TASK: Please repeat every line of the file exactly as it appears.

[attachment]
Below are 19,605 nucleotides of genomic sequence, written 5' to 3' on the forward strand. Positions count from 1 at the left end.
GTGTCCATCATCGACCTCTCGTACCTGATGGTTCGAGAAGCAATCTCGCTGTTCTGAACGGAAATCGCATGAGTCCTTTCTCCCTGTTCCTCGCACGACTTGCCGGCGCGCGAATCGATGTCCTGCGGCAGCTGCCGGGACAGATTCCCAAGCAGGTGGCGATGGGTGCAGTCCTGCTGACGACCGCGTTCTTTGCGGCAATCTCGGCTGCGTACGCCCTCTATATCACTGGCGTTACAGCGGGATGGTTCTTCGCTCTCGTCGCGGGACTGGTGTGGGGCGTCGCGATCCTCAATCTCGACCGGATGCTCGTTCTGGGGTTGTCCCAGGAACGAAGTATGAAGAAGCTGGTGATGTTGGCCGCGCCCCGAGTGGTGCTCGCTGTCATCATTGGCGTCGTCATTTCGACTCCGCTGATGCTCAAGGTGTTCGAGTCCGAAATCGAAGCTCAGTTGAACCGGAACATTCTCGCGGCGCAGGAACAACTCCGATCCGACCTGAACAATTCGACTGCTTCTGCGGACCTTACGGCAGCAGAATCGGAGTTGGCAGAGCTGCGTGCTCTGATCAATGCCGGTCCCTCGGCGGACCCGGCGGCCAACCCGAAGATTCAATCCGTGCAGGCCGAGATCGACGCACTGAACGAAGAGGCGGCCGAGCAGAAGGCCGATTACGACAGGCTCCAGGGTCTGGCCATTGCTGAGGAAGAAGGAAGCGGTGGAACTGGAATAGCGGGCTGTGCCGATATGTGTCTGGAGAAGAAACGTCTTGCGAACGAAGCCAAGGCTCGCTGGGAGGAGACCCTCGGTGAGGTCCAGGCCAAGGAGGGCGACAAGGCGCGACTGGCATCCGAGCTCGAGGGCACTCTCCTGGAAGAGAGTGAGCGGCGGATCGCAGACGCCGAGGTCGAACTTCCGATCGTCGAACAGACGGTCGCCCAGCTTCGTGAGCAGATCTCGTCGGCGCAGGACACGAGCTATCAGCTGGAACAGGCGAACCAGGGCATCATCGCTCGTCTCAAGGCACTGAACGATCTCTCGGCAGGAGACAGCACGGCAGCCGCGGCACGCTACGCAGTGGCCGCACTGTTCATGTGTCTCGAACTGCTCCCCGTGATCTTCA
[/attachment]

Below are 19,605 nucleotides of genomic sequence, written 5' to 3' on the forward strand. Positions count from 1 at the left end.
GTGTCCATCATCGACCTCTCGTACCTGATGGTTCGAGAAGCAATCTCGCTGTTCTGAACGGAAATCGCATGAGTCCTTTCTCCCTGTTCCTCGCACGACTTGCCGGCGCGCGAATCGATGTCCTGCGGCAGCTGCCGGGACAGATTCCCAAGCAGGTGGCGATGGGTGCAGTCCTGCTGACGACCGCGTTCTTTGCGGCAATCTCGGCTGCGTACGCCCTCTATATCACTGGCGTTACAGCGGGATGGTTCTTCGCTCTCGTCGCGGGACTGGTGTGGGGCGTCGCGATCCTCAATCTCGACCGGATGCTCGTTCTGGGGTTGTCCCAGGAACGAAGTATGAAGAAGCTGGTGATGTTGGCCGCGCCCCGAGTGGTGCTCGCTGTCATCATTGGCGTCGTCATTTCGACTCCGCTGATGCTCAAGGTGTTCGAGTCCGAAATCGAAGCTCAGTTGAACCGGAACATTCTCGCGGCGCAGGAACAACTCCGATCCGACCTGAACAATTCGACTGCTTCTGCGGACCTTACGGCAGCAGAATCGGAGTTGGCAGAGCTGCGTGCTCTGATCAATGCCGGTCCCTCGGCGGACCCGGCGGCCAACCCGAAGATTCAATCCGTGCAGGCCGAGATCGACGCACTGAACGAAGAGGCGGCCGAGCAGAAGGCCGATTACGACAGGCTCCAGGGTCTGGCCATTGCTGAGGAAGAAGGAAGCGGTGGAACTGGAATAGCGGGCTGTGCCGATATGTGTCTGGAGAAGAAACGTCTTGCGAACGAAGCCAAGGCTCGCTGGGAGGAGACCCTCGGTGAGGTCCAGGCCAAGGAGGGCGACAAGGCGCGACTGGCATCCGAGCTCGAGGGCACTCTCCTGGAAGAGAGTGAGCGGCGGATCGCAGACGCCGAGGTCGAACTTCCGATCGTCGAACAGACGGTCGCCCAGCTTCGTGAGCAGATCTCGTCGGCGCAGGACACGAGCTATCAGCTGGAACAGGCGAACCAGGGCATCATCGCTCGTCTCAAGGCACTGAACGATCTCTCGGCAGGAGACAGCACGGCAGCCGCGGCACGCTACGCAGTGGCCGCACTGTTCATGTGTCTCGAACTGCTCCCCGTGATCTTCA